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Piano Sonata No. 1

Composer: Enescu George

Instruments: Piano

Tags: Sonata

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Wikipedia
The Sonata No. 1 for Piano in F-sharp minor, Op. 24, No. 1, is a work by the Romanian composer George Enescu, completed in 1924.
On 18 July 1912 Enescu completed an Allegro movement for a piano sonata in F-sharp minor, which he played to Herbert Peyser later that summer in connection with an interview. In a heavily reworked form, this would become the first movement of the Sonata, Op. 24, No. 1. However, Enescu set aside this project for twelve years, resuming work again only in 1924. The early version of this movement was only rediscovered in 1993, by the musicologist Clemansa Liliana Firca (Fodor 2017).
Enescu took up the sonata again in July 1924 in Tețcani, completely rewriting the first movement and adding the other two, completing the work in Sinaia on 27 August 1924 (Hoffman and Marbe 1971, 532). The score was written for and is dedicated to the Swiss pianist Emil Frey (Hoffman and Marbe 1971, 542), who had been court pianist in Bucharest from 1907 until the outbreak of World War I.
In an interview given shortly after completing the score, Enescu admitted,
It may seem bizarre that I should interrupt work on my opera Œdipe in order to write a piano sonata. The artist has moments when he is forced to follow his heart's impulse, so I did not find it a contradiction. The Sonata is dedicated to the Swiss maestro Frey, to whom I had promised it 18 years ago. It was time I wrote it! (Massoff 1924, quoted in Hoffman and Marbe 1971, 532).
The first performance was given in November 1925 by the composer himself, in a concert that was part of a festival dedicated to his chamber-music works, organized by the Society of Romanian Composers at the Mic Theater in Bucharest. He also performed the work in Paris for the first time in April 1926, as part of a concert given by the Société Nationale de Musique (Hoffman and Marbe 1971, 542).
The Sonata is in three movements, whose moderate–fast–slow pattern resembles that of Enescu's Third Symphony (Bentoiu 2010, 281).
The first movement is in an extremely free sonata form (though the composer himself declined to characterize it this way). There are two major deviations from the usual sonata design. First, the development begins in the home key of F-sharp minor, while the recapitulation begins in the most distant possible key of C minor, a tritone away from the overall tonic. Second, the sense of arrival of the recapitulation is divided in two by this fact, in that the return of the main theme is separated from the reappearance of its home tonality. The coda of the movement takes on the character of a passacaglia, a feature first noted by the composer Anatol Vieru (Bentoiu 2010, 275–77).
The second movement opens with a gradual accumulation of voices, at first suggesting a fugal exposition with a first answer at the interval of a tritone, but lacking a countersubject. Its burlesque-scherzando character, contrasting with the dark quality of the first movement, resembles those toccatas revived in the music of Debussy and Ravel, or the neoclassical, motoric style adopted in the early twentieth century by composers like Prokofiev. Some other passages resemble the diatonicism of Stravinsky’s Piano Sonata, which was composed slightly later, in the summer and autumn of 1924 (Hoffman and Marbe 1971, 538). The movement does not adhere to any conventional formal scheme and is built economically from a very small number of elements. Although the second theme returns several times, suggesting a rondo form, the recurrences are subject to variations. The most striking of these variants is in a limping 5/4 meter, reminiscent of folk dances such as the șocâcili from Banat, the ghimpele, and șobolanul from Oltenia and Muntenia, and the hodoroaga from the Ardeal and Moldova regions (Bentoiu 2010, 277–80). Myriam Marbe finds that this movement’s spontaneity and exuberant character suggests, through its pulsating motion, a surging crowd at a public celebration, in a stylized manner similar to the one Stravinsky creates in Petrushka (Hoffman and Marbe 1971, 539–40)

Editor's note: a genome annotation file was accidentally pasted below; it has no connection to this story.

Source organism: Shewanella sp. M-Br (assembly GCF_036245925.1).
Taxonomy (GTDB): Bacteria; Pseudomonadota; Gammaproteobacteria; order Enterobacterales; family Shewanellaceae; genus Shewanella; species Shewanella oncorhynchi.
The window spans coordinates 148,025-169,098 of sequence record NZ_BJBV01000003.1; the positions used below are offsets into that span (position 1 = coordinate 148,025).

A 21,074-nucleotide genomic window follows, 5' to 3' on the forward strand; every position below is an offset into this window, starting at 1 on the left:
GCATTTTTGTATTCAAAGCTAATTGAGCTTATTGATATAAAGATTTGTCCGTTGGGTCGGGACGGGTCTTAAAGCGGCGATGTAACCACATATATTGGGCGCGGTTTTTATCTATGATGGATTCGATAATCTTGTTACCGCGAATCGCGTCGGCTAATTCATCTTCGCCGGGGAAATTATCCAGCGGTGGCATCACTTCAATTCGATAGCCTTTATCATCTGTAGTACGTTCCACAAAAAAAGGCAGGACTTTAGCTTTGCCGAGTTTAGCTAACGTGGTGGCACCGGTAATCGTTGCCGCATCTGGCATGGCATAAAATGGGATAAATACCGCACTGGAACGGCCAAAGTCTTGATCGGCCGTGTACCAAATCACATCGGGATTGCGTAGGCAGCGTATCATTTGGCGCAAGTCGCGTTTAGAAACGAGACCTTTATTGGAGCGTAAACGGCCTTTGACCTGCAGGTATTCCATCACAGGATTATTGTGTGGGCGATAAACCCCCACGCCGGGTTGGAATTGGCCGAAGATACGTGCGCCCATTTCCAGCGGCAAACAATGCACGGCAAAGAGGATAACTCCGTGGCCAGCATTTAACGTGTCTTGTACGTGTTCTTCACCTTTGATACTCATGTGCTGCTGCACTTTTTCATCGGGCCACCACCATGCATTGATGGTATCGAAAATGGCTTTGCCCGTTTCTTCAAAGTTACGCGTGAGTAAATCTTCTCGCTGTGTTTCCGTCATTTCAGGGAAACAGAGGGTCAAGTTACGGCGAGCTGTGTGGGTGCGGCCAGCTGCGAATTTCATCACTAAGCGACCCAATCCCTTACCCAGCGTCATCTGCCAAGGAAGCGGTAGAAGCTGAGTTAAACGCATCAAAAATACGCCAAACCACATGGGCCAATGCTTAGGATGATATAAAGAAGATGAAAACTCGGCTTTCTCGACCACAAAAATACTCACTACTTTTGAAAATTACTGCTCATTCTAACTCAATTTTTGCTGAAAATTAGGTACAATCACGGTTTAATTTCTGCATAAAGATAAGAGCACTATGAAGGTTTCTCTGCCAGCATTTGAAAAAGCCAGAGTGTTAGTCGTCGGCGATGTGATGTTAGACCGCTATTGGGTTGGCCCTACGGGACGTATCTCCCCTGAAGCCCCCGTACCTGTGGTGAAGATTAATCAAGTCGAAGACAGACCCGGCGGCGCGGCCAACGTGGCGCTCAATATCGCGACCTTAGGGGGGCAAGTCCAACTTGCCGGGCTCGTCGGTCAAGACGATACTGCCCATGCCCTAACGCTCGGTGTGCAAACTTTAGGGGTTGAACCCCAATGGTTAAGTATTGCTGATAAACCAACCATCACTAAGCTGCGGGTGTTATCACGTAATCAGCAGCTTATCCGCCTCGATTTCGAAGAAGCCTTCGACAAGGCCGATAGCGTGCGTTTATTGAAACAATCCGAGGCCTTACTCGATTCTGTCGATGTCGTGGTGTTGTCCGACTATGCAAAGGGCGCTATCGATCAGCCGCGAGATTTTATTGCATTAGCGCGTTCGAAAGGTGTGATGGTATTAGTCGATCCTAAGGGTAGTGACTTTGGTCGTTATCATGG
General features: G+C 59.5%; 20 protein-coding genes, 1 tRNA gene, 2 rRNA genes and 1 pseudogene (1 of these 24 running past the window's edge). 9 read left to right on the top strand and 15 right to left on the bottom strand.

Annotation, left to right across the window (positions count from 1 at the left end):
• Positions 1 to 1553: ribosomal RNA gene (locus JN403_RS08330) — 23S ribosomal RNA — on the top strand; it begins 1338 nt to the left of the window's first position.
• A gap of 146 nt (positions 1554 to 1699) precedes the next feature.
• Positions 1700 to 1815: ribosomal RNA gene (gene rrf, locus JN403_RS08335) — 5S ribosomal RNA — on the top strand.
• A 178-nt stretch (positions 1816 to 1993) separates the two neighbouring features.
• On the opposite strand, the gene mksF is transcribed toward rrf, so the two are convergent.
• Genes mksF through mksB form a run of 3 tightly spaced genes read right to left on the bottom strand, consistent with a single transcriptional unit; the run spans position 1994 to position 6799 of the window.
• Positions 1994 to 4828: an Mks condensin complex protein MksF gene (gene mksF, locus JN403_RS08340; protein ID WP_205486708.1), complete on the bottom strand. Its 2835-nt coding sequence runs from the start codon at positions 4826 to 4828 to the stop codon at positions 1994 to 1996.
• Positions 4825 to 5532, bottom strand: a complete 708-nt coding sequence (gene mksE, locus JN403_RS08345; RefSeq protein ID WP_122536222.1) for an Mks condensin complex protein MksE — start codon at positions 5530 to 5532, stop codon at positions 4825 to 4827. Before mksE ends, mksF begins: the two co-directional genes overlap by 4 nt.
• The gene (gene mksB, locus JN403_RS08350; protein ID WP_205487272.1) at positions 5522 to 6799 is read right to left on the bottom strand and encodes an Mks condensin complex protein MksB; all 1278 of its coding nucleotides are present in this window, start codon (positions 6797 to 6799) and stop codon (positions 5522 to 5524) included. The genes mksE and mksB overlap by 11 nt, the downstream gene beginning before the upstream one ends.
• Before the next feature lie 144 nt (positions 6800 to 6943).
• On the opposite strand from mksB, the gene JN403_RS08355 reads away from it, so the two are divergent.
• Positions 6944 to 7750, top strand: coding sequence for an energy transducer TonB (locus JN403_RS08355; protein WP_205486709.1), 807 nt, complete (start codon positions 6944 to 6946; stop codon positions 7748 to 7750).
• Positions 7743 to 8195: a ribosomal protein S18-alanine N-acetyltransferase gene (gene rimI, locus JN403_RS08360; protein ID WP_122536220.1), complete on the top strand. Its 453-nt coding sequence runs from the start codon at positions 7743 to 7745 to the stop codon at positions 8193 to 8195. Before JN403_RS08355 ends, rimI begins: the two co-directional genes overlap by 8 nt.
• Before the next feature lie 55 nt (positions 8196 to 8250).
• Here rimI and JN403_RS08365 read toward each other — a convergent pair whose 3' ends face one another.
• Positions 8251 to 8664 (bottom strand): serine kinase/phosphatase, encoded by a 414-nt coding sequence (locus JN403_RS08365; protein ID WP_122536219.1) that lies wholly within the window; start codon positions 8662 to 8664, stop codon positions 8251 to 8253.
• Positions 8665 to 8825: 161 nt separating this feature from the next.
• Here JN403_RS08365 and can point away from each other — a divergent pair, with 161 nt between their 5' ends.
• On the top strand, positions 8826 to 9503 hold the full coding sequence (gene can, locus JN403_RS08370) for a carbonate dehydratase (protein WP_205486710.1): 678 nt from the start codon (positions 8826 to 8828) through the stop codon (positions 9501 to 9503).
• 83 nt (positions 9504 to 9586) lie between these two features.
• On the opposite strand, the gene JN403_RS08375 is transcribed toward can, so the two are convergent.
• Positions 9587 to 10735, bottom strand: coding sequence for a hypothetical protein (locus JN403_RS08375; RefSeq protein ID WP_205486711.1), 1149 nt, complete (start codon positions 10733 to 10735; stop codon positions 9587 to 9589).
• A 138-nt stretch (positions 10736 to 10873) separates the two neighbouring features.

In an interview with Bernard Gavoty broadcast by the French Radio on 25 January 1952, Enescu played part of the finale of this First Piano Sonata as an example of a musical transposition of the atmosphere of the Romanian Plain at night (Gavoty 1952, cited in Bentoiu 2010, 281, Malcolm 1990, 181, and in Hoffman and Marbe 1971, 540).
The movement begins evocatively with a single repeated note in an irregular rhythm, whose gentle accents eventually produce the distant signal of a rising minor third, from which the first motif gradually emerges. Hesitant motivic statements separated by long pauses produce a characteristic "spatial poetry" for this movement, which is one of the most striking features of the Enescian style (Hoffman and Marbe 1971, 540).
As with the second movement, the form of the finale is difficult to assign to a conventional model. It may be interpreted as a ternary form (Hoffman and Marbe 1971, 541), or else as a modified sonata-allegro (Bentoiu 2010, 284).